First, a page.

However, the researchers also argued that the social relations which go along with grandmothering have created many uniquely human traits.
As other primates have only one child they are responsible for at any one time, the mother can dedicate her whole attention to that baby. However, humans often have multiple children. With many mums juggling crying babies, toddlers throwing tantrums, and hungry children all at once, help is sometimes necessary to keep family life running smoothly. Traditionally grandmothers, with their wisdom and parenting experience, have stepped up to this role and provided attention to older children while the mum looks after the baby. Evolving with this kind of support has provided humans with the opportunity to become more socially aware and connected with each other.
“Grandmothering gave us the kind of upbringing that made us more dependent on each other socially and prone to engage each other’s attention,” Hawkes says.
The study acknowledged that, of course, in the real world many mothers get help from other sources, such as fathers and older siblings. But grandmothers are unique in the sense that they have often, but not always, already been a mother. They are qualified for the job without the distractions of youth and the sometimes dominant hormonal drivers.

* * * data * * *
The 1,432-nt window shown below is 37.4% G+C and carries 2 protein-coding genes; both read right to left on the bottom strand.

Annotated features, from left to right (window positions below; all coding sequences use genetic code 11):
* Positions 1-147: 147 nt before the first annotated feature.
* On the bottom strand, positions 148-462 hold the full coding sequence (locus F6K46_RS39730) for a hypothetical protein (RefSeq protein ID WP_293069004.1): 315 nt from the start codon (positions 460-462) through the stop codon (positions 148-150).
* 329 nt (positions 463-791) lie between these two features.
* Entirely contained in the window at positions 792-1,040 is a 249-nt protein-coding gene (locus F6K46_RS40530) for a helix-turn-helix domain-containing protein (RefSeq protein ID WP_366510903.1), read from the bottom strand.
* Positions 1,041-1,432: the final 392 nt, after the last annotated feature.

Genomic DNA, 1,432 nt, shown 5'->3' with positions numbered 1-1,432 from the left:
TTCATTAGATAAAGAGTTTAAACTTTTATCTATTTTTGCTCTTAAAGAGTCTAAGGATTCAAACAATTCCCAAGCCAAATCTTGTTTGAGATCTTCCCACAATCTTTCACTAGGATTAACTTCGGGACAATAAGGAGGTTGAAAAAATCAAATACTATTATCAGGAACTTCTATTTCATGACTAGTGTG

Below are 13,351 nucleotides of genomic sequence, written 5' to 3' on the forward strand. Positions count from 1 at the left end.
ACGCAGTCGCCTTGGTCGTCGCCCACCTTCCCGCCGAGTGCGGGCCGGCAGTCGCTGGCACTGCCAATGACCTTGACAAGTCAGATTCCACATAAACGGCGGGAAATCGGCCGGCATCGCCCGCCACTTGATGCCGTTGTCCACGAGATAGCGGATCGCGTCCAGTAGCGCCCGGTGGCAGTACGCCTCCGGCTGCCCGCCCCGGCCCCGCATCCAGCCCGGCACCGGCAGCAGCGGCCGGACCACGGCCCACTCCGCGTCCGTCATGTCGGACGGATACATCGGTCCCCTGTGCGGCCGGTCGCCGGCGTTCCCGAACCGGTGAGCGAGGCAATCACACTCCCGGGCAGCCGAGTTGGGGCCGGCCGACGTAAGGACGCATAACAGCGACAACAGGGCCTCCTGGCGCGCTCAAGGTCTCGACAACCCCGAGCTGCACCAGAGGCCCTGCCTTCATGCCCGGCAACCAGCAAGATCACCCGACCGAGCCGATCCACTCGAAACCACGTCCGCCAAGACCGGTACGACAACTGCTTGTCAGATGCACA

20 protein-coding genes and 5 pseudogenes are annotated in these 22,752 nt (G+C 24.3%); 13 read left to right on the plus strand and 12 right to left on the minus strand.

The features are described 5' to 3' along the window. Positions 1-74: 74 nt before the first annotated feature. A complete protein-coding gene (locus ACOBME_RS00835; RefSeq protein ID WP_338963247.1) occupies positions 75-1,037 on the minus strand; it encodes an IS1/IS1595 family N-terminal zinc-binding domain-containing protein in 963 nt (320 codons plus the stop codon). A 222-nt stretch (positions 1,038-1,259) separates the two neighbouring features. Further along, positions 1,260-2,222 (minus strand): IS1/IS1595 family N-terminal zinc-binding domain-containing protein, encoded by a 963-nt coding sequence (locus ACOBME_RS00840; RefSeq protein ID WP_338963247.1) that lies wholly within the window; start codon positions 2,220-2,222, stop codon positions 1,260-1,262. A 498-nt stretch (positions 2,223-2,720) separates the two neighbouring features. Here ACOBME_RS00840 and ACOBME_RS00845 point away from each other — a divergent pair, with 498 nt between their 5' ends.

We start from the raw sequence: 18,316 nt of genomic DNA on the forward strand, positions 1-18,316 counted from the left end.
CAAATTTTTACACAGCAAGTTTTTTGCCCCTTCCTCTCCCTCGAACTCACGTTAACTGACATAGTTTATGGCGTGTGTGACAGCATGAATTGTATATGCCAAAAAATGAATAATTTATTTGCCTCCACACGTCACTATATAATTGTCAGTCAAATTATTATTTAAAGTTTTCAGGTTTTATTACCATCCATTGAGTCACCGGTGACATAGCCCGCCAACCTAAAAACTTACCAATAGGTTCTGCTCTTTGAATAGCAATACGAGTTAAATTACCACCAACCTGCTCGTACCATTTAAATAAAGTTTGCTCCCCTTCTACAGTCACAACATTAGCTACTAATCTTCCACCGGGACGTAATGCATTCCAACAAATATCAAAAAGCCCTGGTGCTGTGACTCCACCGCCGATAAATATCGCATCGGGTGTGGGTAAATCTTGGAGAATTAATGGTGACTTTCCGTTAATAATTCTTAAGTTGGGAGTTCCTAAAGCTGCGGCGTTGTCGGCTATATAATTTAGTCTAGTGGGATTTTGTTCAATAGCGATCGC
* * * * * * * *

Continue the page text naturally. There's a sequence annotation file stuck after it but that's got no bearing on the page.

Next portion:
Becoming a grandmother is wonderful. One moment you’re just a mother. The next you are all-wise and prehistoric. — Pam Brown
Indigenous Views of Grandmothers
This research sits alongside long respected indigenous views of elders and grandparents. Indigenous cultures around the world view elders as the cornerstones of society and family life. As the Australian Institute of Family Studies summarises, in Aboriginal culture, elderly family and community members are respected for a variety of reasons including “their narrative historical value, where testimonies about the Dreaming and daily community life help others to understand the practical aspects of life and society.”
The very old and the very young have something in common that makes it right that they should be left alone together. Dawn and sunset see stars shining in a blue sky. ― Elizabeth Goudge
I’m incredibly grateful that growing up, I was able to form strong bonds with my grandparents and create cherished memories with them. Now when I sit with my Nana, who is mostly housebound, it is me who tells the tales – she enjoys the insight into my life and the modern world which still seems foreign to her. Yet, I know it is her wisdom, love, and dedication that made me into the woman I am today. She is running through my veins, my neural pathways, and dances in the chambers of my heart. I feel blessed to be able to teach that intimate and unique choreography to my children when they arrive. My greatest wish would be for my grandmother to become a great-grandmother … together with my mother, we can all teach the nostalgic dances of yesteryear to our children of today.
Have you cherished memories with grandparents or other older caregivers? Perhaps you are a grandparent yourself? We would love to hear your stories and insights in the comments below.